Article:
Extractions are only ever considered as a last option once a tooth becomes damaged or decayed beyond repair.

There may come a point where your tooth becomes damaged or decayed beyond repair. If this is the case the only option may be to have the tooth extracted. The dentist will only ever consider this as a last resort once all other possible treatment options have been discussed.


Prior to treatment the dentist will ensure that they have an up to date medical history. There are certain medications and medical conditions that may require you to be referred to hospital for the treatment.

The extraction will normally be completed under local anaesthetic. If you are very anxious about treatment it may be possible for the extractions to be performed under sedation. General anaesthetic is only used in very rare cases.

The roots of your tooth sit in a socket (hole) in your gum. Your dentist will widen your tooth socket and gently loosen your tooth before they remove it. Sometimes your dentist may need to put a stitch in the empty socket to help it heal.

You’ll feel some pressure in your mouth when you have a tooth removed but it shouldn’t be painful. If you do feel any pain, let your dentist know straightaway.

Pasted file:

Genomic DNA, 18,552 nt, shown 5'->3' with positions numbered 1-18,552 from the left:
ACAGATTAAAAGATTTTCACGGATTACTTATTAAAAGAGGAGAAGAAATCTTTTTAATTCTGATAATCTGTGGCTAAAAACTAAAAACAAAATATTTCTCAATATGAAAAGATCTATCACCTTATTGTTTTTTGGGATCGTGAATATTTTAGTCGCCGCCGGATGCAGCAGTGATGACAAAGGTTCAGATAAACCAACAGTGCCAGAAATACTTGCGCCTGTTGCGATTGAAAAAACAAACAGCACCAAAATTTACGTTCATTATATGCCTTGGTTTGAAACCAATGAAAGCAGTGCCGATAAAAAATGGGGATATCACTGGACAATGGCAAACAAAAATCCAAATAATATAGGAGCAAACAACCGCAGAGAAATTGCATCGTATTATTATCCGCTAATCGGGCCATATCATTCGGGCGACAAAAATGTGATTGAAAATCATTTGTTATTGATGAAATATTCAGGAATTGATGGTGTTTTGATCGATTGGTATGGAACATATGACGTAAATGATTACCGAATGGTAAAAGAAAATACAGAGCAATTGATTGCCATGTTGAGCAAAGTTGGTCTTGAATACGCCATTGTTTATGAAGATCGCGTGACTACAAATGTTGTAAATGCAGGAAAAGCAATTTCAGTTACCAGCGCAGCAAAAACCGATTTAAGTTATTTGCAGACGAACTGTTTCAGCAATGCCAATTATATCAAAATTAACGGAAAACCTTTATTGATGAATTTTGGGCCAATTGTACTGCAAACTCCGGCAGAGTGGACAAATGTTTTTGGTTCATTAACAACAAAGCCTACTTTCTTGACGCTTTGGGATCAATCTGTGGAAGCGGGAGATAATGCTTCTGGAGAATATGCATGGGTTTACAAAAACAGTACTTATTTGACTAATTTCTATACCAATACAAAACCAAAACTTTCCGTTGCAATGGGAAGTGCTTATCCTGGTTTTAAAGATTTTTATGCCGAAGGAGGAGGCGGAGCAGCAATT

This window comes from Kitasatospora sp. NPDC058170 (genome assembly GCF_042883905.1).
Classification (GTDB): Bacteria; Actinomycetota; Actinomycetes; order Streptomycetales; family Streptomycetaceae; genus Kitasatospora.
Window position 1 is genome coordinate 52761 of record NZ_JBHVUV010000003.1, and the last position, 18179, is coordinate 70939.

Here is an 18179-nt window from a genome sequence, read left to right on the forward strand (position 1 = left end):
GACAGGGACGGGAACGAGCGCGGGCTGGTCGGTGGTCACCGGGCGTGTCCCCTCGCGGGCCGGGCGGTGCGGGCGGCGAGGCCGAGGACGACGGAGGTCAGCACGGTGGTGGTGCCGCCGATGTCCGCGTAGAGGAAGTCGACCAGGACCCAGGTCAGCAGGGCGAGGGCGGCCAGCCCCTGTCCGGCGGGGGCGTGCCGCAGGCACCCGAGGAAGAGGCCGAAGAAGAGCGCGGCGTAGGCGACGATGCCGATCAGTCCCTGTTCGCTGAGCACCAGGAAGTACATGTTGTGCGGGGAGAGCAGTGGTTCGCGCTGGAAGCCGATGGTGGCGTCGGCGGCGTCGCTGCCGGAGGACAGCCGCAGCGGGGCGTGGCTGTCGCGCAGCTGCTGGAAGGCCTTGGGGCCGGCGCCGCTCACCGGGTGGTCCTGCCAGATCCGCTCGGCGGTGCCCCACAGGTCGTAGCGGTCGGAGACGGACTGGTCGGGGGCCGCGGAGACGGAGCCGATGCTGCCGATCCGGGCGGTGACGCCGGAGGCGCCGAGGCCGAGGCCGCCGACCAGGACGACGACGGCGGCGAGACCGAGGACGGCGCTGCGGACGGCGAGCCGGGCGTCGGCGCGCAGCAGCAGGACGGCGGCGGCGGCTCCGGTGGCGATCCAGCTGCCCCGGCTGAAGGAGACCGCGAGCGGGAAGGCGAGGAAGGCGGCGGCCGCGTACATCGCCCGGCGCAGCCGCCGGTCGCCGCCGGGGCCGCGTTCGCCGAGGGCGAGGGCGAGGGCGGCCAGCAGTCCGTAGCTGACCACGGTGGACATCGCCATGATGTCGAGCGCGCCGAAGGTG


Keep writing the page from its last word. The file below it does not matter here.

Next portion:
Your gum may bleed for a few minutes following the extraction. Your dentist will give you a piece of soft padding to bite on to stop the bleeding and you’ll be able to go home once it is stopped.

You don’t always need a follow-up appointment after you’ve had a tooth removed. But if you had a complicated procedure, you might need to go back to see your dentist so they can check how you’re healing. You’ll be given a date for this.

After your tooth has been removed, there are some things you can do to speed up your recovery.

  • Don’t rinse your mouth out for at least 24 hours. This could disturb any blood clot that has formed, and you may start bleeding again. After this time, rinse gently with a salt water mouthwash.
  • When you feel ready to eat, start with soft food that you don’t need to chew much. If possible, eat on the other side to where you had your tooth removed.
  • If your gum bleeds, bite down on a clean pad of material such as a clean handkerchief for at least 15 minutes.
  • Don’t drink alcohol for at least 24 hours and don’t smoke for as long as possible, but at least for the rest of the day.
  • Brush your teeth but keep your toothbrush away from the healing wound, to begin with, brushing closer to it each day.

Benefits of extractions

Extractions help to protect your smile – extractions prevent the spread of tooth decay

Extractions can create space – teeth may be extracted prior to teeth straightening to help correct misalignments

Extractions relieve pain – once the decay and infection are gone, you will be able to talk and eat normally